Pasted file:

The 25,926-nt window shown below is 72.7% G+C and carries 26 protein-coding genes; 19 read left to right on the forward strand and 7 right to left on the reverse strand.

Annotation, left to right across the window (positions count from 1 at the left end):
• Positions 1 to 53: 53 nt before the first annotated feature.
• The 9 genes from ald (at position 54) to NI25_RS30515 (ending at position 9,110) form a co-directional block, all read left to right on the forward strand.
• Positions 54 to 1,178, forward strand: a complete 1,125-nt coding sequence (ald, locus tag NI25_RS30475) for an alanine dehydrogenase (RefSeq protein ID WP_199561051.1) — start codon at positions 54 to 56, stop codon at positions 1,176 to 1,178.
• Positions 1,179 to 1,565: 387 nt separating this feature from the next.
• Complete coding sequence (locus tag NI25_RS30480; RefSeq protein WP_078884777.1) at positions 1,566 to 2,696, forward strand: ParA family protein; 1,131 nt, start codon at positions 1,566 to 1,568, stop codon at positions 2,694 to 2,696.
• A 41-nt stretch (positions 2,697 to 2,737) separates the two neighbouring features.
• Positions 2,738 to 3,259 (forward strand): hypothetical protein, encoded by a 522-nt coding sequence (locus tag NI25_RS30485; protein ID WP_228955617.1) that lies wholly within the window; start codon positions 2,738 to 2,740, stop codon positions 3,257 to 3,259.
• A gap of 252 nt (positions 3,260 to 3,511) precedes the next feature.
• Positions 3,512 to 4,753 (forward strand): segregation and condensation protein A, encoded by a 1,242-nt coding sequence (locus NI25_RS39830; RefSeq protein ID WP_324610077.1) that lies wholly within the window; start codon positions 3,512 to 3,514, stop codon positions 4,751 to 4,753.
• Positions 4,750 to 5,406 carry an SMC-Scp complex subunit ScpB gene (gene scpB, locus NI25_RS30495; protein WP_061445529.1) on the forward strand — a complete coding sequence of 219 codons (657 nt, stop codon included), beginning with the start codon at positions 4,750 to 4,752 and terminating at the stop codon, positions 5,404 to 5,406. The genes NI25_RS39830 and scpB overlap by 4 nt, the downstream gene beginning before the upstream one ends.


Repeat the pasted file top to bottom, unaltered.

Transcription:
The 25,926-nt window shown below is 72.7% G+C and carries 26 protein-coding genes; 19 read left to right on the forward strand and 7 right to left on the reverse strand.

Annotation, left to right across the window (positions count from 1 at the left end):
• Positions 1 to 53: 53 nt before the first annotated feature.
• The 9 genes from ald (at position 54) to NI25_RS30515 (ending at position 9,110) form a co-directional block, all read left to right on the forward strand.
• Positions 54 to 1,178, forward strand: a complete 1,125-nt coding sequence (ald, locus tag NI25_RS30475) for an alanine dehydrogenase (RefSeq protein ID WP_199561051.1) — start codon at positions 54 to 56, stop codon at positions 1,176 to 1,178.
• Positions 1,179 to 1,565: 387 nt separating this feature from the next.
• Complete coding sequence (locus tag NI25_RS30480; RefSeq protein WP_078884777.1) at positions 1,566 to 2,696, forward strand: ParA family protein; 1,131 nt, start codon at positions 1,566 to 1,568, stop codon at positions 2,694 to 2,696.
• A 41-nt stretch (positions 2,697 to 2,737) separates the two neighbouring features.
• Positions 2,738 to 3,259 (forward strand): hypothetical protein, encoded by a 522-nt coding sequence (locus tag NI25_RS30485; protein ID WP_228955617.1) that lies wholly within the window; start codon positions 2,738 to 2,740, stop codon positions 3,257 to 3,259.
• A gap of 252 nt (positions 3,260 to 3,511) precedes the next feature.
• Positions 3,512 to 4,753 (forward strand): segregation and condensation protein A, encoded by a 1,242-nt coding sequence (locus NI25_RS39830; RefSeq protein ID WP_324610077.1) that lies wholly within the window; start codon positions 3,512 to 3,514, stop codon positions 4,751 to 4,753.
• Positions 4,750 to 5,406 carry an SMC-Scp complex subunit ScpB gene (gene scpB, locus NI25_RS30495; protein WP_061445529.1) on the forward strand — a complete coding sequence of 219 codons (657 nt, stop codon included), beginning with the start codon at positions 4,750 to 4,752 and terminating at the stop codon, positions 5,404 to 5,406. The genes NI25_RS39830 and scpB overlap by 4 nt, the downstream gene beginning before the upstream one ends.